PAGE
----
DIY "Wonder Loop" QRP Antenna

Submitted by gerry on Wed, 04/19/2017 - 16:26

I am a member of a group on Facebook that shares and discusses antenna designs, usually of a portable nature. Recently the topic of the WonderWand WonderLoop antenna came up, particularly how expensive it is relative to its apparent complexity. A number of members had posted pictures of a torn-down control box, and it really seemed to contain little more than a transformer wound on a mix-6 toroid and a variable capacitor. 

The general design is a wire loop, connected to 2 screw-terminals on the top of a control box. The control box has a knob to adjust the variable capacitor, and a PL259 to attach to a radio. The positioning of the PL259 indicates that this is intended primarily for use with the well-known all-band, all-mode Yaesu FT817 QRP Portable radio.

I thought it might make a nice Saturday morning project to try to replicate it, at least to prototype level, to see if it would be worthwhile to make a more productified version. I started out by digging in the junkbox to see if I had the necessary bits. I was going to build this on a piece of scrap PCB material, and had a FT130-6 toroid and a dual-gang 250pF polyvaricon I could use with it. Since I was only going to put 5W into it, I figured the PV cap would be sufficient - at least for a proof-of-concept.

Examining the pictures provided by the Facebook group members, and various other sources, I came up with the following schematic for the control-box. The toroid has 19 turns, and it tapped at the third.

schematic

I started out by doing a rough-and-ready measurement of the piece of PCB. Then, using a dremel, I etched away some copper to make two lands... one for the hot side and one for the groundplane.

pcb sketch

 

placement

I ended up etching out a bit more copper to ensure that stray capacitance was kept to a minimum. Once this was done, I drilled holes for the capacitor and SO239 connector and fitted them. I connected the dual-gangs of the capacitor in parallel, giving a maximum capacitance of ~500pF, and a minimum of ~50pF. I also soldered the trimmer tabs which would give a few extra pF of wiggle room.

I wound the toroid and fitted it also, with the ends of the coil going from hot to earth, and the 3-turn tap going to the centre conductor of the SO239.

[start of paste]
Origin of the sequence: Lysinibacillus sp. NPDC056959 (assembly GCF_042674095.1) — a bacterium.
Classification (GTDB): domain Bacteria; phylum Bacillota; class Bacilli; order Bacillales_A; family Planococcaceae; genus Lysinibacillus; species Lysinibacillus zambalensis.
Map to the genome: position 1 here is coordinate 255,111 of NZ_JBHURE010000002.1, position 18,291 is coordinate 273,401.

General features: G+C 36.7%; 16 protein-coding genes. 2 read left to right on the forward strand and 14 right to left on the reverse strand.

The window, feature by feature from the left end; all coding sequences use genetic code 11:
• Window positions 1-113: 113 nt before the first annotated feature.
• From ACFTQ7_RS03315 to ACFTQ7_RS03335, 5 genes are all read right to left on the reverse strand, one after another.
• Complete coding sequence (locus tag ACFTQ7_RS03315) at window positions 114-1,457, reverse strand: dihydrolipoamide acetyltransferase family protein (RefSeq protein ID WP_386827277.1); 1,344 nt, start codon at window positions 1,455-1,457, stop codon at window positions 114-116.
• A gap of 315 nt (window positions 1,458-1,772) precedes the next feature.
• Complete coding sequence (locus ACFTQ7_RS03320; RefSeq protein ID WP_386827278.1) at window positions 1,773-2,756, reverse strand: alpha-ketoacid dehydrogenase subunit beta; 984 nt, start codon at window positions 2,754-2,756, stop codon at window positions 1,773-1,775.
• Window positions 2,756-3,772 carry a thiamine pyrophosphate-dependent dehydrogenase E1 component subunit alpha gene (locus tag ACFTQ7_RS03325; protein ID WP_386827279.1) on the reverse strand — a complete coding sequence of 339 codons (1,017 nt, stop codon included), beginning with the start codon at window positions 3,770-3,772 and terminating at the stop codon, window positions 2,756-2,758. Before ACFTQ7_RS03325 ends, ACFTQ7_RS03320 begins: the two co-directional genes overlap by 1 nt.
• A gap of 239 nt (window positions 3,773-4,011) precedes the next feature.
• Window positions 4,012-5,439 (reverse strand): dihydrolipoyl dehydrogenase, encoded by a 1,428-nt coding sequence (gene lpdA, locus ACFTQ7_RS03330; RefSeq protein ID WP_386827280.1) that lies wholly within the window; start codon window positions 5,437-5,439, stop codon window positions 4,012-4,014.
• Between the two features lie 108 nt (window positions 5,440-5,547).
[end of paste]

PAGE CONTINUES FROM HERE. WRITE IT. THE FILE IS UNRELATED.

front & back

 

I finally had another dig in the junkbox for some sturdy copper wire. I found a length of 1.5mm single-strand that had been cannibalised from a length of domestick mains wiring in the past. It held shape quite well, even in a breeze, as it turned out. I cut sufficient to make a loop of ~24" diameter and soldered the ends to the hot and earth of the PCB.

completed

 

I purposely placed the SO239 in such a way as it could be connected directly to the back of my FT817, similarly to the commercially produced antenna. I used a barrel adapter to make this connection. I initially tuned for most noise, and then fine-tuned with a 1W AM carrier and the SWR meter on the FT817. The exposed wiring made me realise that even at 1W, the voltages generated by this sort of antenna are not to be taken lightly. I got quite a nip on more than one occasion.

There was a contest on all bands that day, so I had plenty of variety to listen to, but contest situations aren't the best for testing a new antenna for sensitivity, since everyone seems to dust off their Legal Limit Linears and beams. Signals were very strong across the board. I tuned to 18m, where things were a little quieter, but the little loop performed well here too. Certainly within a couple of S-points of my main antenna, an Off-Centre Dipole at about 35'. I did take note of the directional capabilities of the loop too, with signals strongly nulled when broadside to the antenna.

using the loop antenna with ft817

Tuning was very sharp, especially on the lower bands, with the usable bandwidth often being less than 6KHz before the SWR rose to 3:1 or more.

I did attempt a number of calls, but had no replies. I suspect nobody contesting had any interest in wasting time digging a tiny QRP signal out of the noise. I was encouraged enough by this initial experiment. however, that I will build a more substantial magnetic loop in the near future. The ease of setting up alone will make it a worthwhile addition to the shack.

 

 

 

 

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